An abundance of available skills after the onset of the world as a global village has pushed the boundaries of talent.
Constant fluctuations in the world economy have forced organizations to look beyond conventional hiring practices and seek non contractual, short term project based options such as freelancing.
As an up and coming freelancer you need to be aware of two things– there is a plethora of work available at platforms like Upwork, Freelancer, etc– there is an equally large ocean of competition to swim through.
This shouldn’t, however, dishearten you.
There are some proactive techniques and strategies you can use in order to gain an edge and bag your first job as a freelancer.
VIDEO PROFILE: A resume and cover letter are essential, but they wouldn’t be enough to make you stand out.Create a short, introductory video describing the skills you offer. Keep it informal and friendly to establish an instant connect with a potential employer. If you aren’t comfortable doing a video introduction, go for audio.
SAMPLE WORK: As a new freelancer, it is obvious you wouldn’t have positive feedback or a well built reputation on the platform to bank on. It is of utmost importance to build a portfolio of your best work and keep at hand a folder containing these samples. This would add a much needed extra layer of credibility to your profile.
THE PROPOSAL: Create your proposal wisely, this is the first point of contact between you and your employer. Do your research and make it as personalized as possible. Find out as much about your potential employer and the project requirements as possible. Refer to them by their name (look up their profile details). Avoid using templates or run of the mill approaches. Remember there will be several others, perhaps with far more freelancing experience, taking similar approaches. Be concise and straight forward. You’ve to find your own voice here and pick a way to positively catch the potential employer’s attention. Don’t forget to attach your video introduction and portfolio to this proposal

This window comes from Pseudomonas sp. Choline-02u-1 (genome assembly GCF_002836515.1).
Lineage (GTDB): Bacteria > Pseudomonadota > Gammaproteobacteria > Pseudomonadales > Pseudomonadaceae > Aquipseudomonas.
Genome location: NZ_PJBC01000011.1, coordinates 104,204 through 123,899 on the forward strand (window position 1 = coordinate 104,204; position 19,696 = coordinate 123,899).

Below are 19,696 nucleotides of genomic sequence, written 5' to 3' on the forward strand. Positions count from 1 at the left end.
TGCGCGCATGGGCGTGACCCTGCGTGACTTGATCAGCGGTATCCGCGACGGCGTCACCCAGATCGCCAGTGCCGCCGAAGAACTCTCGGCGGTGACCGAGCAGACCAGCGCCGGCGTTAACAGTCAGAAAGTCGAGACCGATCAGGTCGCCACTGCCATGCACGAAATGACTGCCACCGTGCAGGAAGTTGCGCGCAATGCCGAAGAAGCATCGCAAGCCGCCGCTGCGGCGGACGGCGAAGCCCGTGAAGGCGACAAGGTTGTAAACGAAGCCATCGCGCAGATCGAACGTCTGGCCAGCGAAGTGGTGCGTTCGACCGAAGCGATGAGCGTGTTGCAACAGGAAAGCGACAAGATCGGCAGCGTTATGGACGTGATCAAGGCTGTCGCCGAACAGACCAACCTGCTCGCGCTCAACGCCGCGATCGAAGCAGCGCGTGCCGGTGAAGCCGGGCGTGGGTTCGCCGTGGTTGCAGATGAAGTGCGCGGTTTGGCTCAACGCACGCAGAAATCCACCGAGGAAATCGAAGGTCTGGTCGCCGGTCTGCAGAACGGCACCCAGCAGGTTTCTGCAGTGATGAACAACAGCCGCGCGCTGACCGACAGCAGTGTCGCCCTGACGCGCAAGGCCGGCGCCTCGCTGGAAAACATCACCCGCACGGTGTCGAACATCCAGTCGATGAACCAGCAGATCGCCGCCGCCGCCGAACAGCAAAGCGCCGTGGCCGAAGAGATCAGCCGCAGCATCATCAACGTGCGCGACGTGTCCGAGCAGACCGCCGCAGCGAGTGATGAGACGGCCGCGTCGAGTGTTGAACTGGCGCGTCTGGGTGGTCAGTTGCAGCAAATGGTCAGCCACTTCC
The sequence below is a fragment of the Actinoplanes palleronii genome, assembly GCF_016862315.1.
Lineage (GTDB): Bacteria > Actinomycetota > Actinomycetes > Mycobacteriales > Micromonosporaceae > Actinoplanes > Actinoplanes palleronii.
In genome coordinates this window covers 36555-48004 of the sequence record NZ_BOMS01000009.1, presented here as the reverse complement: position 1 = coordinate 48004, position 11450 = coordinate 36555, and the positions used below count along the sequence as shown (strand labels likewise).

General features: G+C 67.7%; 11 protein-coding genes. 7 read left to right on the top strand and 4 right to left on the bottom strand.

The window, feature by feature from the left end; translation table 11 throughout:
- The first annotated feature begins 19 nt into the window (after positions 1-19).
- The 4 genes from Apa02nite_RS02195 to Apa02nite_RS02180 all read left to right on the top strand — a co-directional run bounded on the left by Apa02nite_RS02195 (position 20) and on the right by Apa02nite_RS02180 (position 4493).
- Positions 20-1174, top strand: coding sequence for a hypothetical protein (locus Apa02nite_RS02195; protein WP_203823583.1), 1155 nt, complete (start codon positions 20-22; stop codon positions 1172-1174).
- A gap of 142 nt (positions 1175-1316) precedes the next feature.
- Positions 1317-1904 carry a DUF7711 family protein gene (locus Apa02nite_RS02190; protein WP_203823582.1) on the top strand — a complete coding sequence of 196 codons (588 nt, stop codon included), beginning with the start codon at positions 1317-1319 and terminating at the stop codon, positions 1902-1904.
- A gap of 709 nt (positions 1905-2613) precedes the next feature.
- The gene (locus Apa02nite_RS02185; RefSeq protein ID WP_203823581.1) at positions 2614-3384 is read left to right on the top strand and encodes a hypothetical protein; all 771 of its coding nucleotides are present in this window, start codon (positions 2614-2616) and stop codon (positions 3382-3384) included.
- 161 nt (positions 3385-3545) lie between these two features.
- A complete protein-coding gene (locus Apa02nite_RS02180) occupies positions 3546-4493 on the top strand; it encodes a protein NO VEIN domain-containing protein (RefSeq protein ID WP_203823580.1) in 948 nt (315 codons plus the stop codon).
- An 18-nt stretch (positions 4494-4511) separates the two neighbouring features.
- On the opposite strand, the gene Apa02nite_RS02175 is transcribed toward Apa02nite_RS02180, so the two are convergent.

COMMUNICATE: I cannot emphasize this enough! Communicate, communicate communicate! Communication is always key. Let your employer know where to reach you and make it a point to convey to them that you’re willing to clarify all doubts and make necessary modifications and explanations whenever required. Be sure to state your Skype, Gtalk or messenger handles for swift and interruption free talk. This will not only give them a sense of security about the work being done, but also prevent pointless workflow delays.
GOOD FIT: Even before you attempt to send your proposal, make it absolutely certain you’re a good fit for the project. Your skills must match those exactly required to not just do the job, but do it well. I’ve often noticed freelancers send baseless proposals, mashed with exaggerated versions of their qualifications, which have little or no connection with the job at hand. Never waste your time and that of the employer’s by resorting to such a gimmick. In case you’ve questions about what exactly is required of the freelancer, do not hesitate to ask them directly.
RIGHT RATE: No matter how talented you are or how sharp your skills are, during the initial phase working as a freelancer,don’t be tempted to charge too high a fee. This should be a period primarily dedicated to deepening your roots and gaining a solid reputation. Be open to offering discounted rates and if you’re willing to work in exchange for feedback (and if this is permitted) make it clear in your bid.
Successfully establishing yourself as a freelancer may not be an overly smooth sailing voyage, but it isn’t rocket science either. Perseverance, a bit of tact and a positive attitude can most certainly give you the breakthrough you deserve!